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Four characters can optimize your React component

How making use of useState lazy initialization can speed up your React function component

03 October 2020 · 5 min read

So… yeah the title is kinda clickbait-y, but it’s kinda true. Take a look at these two code snippets.

First:

// Example 1

const Counter = () => {
  const [count, setCount] = useState(
    Number.parseInt(window.localStorage.getItem(cacheKey)),
  )

  useEffect(() => {
    window.localStorage.setItem(cacheKey, count)
  }, [cacheKey, count])

  return (
    <div>
      <p>Count: {count}</p>
      <button onClick={() => setCount((prevCount) => prevCount - 1)}>-</button>
      <button onClick={() => setCount((prevCount) => prevCount + 1)}>+</button>
    </div>
  )
}

Second:

// Example 2

const Counter = () => {
  const [count, setCount] = useState(() =>
    Number.parseInt(window.localStorage.getItem(cacheKey)),
  )

  useEffect(() => {
    window.localStorage.setItem(cacheKey, count)
  }, [cacheKey, count])

  return (
    <div>
      <p>Count: {count}</p>
      <button onClick={() => setCount((prevCount) => prevCount - 1)}>-</button>
      <button onClick={() => setCount((prevCount) => prevCount + 1)}>+</button>
    </div>
  )
}

Can you spot the difference? Yes? Good eye! 🔬 If not, I’ll give you a hint and zero in on the useState calls.

First:

// Example 1

const [count, setCount] = useState(
  Number.parseInt(window.localStorage.getItem(cacheKey)),
)

Second:

// Example 2

const [count, setCount] = useState(() =>
  Number.parseInt(window.localStorage.getItem(cacheKey)),
)

How about now? 😄 They look almost the same right? Ok, I won’t keep you in suspense (pun intended). 😂

The difference is the code for the initialization of the state. The first example retrieves the value from localStorage, parses it into an integer, and then sets it as the initial value for the count state.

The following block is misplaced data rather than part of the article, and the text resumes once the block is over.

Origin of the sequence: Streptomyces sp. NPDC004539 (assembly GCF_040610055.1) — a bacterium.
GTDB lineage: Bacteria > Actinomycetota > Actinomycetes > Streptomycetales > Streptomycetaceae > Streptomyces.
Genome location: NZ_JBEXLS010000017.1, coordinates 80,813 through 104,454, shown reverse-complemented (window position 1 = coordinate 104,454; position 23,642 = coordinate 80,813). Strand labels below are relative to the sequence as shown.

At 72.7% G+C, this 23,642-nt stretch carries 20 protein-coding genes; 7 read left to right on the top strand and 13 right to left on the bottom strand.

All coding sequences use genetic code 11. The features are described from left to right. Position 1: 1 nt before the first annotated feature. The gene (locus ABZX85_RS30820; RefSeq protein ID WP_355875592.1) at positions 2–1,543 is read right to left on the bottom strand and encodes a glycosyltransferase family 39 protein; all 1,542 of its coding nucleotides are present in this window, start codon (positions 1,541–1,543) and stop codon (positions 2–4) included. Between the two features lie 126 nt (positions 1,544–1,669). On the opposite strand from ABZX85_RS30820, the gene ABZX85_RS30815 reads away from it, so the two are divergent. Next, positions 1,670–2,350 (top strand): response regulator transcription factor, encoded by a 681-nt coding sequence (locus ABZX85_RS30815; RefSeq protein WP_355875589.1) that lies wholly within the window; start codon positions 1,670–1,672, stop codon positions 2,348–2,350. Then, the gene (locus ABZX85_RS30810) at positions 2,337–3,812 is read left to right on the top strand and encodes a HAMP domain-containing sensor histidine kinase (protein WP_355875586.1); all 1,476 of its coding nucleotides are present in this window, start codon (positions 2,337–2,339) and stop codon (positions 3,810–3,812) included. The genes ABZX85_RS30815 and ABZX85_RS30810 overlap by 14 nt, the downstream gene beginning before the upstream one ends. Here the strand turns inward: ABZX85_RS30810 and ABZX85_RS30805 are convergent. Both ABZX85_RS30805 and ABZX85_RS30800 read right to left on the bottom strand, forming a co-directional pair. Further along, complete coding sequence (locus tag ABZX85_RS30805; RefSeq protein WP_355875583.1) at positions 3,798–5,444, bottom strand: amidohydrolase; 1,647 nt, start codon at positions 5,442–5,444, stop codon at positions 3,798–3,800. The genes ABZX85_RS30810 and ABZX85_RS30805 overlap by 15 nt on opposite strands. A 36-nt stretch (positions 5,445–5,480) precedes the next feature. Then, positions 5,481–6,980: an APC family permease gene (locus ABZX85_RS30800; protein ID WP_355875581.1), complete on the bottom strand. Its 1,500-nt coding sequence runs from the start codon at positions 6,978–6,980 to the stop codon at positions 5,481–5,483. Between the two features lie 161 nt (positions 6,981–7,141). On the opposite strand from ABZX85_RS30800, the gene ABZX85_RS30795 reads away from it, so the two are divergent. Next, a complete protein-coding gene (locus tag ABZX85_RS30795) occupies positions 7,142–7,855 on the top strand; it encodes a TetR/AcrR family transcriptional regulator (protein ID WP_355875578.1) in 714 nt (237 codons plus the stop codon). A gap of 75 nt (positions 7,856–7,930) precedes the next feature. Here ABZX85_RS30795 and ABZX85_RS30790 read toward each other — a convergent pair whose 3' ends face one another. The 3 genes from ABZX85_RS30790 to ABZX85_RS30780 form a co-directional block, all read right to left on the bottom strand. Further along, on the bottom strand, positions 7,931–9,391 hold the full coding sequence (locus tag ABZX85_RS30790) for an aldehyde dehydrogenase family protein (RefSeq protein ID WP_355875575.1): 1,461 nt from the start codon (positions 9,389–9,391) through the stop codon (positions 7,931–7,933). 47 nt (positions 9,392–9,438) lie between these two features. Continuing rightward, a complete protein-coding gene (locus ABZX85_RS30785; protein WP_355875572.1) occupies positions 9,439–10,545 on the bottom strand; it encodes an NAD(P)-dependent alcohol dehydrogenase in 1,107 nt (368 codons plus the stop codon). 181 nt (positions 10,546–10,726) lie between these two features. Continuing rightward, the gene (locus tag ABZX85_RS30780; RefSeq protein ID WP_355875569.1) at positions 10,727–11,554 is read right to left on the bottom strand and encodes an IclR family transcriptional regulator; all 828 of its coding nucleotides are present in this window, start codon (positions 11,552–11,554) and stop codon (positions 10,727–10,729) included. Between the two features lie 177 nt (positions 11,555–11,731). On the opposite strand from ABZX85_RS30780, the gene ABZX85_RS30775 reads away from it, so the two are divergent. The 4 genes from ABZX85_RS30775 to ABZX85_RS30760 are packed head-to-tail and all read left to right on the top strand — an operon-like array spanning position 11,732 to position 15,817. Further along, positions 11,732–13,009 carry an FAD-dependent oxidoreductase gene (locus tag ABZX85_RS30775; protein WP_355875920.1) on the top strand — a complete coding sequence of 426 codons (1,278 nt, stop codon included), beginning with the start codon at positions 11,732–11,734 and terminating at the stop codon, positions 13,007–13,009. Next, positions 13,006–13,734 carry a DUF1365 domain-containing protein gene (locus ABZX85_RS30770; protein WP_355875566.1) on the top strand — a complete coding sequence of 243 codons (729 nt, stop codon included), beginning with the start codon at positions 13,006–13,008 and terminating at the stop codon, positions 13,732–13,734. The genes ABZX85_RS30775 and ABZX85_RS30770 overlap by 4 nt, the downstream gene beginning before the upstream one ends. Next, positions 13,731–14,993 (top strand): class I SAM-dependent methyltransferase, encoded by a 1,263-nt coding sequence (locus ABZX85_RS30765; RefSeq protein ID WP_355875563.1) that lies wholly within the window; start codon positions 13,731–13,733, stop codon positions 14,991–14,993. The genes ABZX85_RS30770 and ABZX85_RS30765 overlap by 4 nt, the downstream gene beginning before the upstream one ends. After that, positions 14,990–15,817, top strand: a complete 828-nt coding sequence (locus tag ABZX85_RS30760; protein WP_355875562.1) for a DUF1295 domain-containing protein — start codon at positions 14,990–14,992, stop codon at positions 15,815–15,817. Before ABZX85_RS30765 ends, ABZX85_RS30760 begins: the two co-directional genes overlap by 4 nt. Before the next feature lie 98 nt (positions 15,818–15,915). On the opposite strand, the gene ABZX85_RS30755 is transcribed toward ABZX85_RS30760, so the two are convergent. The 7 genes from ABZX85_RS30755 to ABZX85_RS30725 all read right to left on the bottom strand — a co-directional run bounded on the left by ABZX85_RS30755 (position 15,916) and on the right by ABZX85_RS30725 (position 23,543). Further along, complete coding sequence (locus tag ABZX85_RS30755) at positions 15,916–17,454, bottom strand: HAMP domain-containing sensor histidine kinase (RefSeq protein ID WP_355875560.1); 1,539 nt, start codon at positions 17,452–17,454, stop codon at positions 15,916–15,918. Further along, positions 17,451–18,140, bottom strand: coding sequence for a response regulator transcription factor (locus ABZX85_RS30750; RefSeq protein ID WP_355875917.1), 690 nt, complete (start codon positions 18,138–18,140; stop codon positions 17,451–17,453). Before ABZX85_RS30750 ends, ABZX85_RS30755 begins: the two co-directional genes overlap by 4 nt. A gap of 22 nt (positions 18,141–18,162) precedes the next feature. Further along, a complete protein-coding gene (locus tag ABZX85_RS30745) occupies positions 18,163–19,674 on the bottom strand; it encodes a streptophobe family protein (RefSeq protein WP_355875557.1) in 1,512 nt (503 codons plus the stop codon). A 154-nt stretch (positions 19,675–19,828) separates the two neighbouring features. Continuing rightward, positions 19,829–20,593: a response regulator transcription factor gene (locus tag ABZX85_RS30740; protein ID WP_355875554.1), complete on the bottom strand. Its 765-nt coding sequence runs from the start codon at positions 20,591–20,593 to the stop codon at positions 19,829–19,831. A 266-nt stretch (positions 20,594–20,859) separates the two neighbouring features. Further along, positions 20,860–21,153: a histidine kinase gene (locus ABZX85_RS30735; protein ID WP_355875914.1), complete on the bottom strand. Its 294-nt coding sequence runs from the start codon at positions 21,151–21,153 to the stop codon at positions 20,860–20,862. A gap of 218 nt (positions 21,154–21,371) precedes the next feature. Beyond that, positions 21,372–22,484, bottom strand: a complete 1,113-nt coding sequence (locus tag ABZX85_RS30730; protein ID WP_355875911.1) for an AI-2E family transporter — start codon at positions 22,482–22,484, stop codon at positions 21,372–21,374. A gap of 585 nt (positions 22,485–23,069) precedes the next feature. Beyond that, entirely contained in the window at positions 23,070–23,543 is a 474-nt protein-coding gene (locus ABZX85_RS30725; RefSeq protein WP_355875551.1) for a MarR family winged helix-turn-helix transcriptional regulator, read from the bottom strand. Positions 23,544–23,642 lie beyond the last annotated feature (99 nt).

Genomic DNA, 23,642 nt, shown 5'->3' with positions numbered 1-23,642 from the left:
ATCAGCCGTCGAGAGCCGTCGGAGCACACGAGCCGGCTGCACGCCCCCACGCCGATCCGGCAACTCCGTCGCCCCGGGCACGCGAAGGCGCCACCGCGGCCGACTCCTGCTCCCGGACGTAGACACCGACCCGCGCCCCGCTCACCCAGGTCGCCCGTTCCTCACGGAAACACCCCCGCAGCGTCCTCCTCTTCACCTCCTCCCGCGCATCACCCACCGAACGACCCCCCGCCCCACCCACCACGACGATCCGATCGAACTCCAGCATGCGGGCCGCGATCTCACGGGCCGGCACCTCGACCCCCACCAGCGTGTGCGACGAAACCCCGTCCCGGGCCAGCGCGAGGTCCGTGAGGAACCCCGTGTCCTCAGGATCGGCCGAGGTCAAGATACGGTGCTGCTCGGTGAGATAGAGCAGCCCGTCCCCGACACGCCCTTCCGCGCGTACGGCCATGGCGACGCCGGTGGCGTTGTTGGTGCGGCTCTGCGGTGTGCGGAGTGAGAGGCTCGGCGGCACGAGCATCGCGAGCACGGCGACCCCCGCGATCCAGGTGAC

// Example 1

const [count, setCount] = useState(
  Number.parseInt(window.localStorage.getItem(cacheKey)),
)

The second example is almost similar, except it passes a function that retrieves the value from localStorage, parses it into an integer, and returns the value.

// Example 2

const [count, setCount] = useState(() =>  Number.parseInt(window.localStorage.getItem(cacheKey)),
)

Because of the terseness of arrow functions with an implicit return value, the difference between the first and second examples is only 4 characters (plus some whitespace). And depending on what we’re doing to get the initial value (in our case reading from localStorage and parsing the value), adding those 4 characters can improve the performance of your React function component.

Passing a function to useState instead of a direct value is called lazy initialization. According to the useState docs, you use lazy initialization with useState when the calculation of the initial state value is an expensive computation. This is because the lazy initialization function is only executed the first time when the state is created. On subsequent re-renders, the function is disregarded.

As a reminder, the way the useState hook works is that the first time Counter is rendered, it creates the count state with its initial value. Then when we call setCount, the entire Counter function gets called again and count has its updated value. And this re-rendering happens every time the count state is updated. All the while, that initial value is never used again.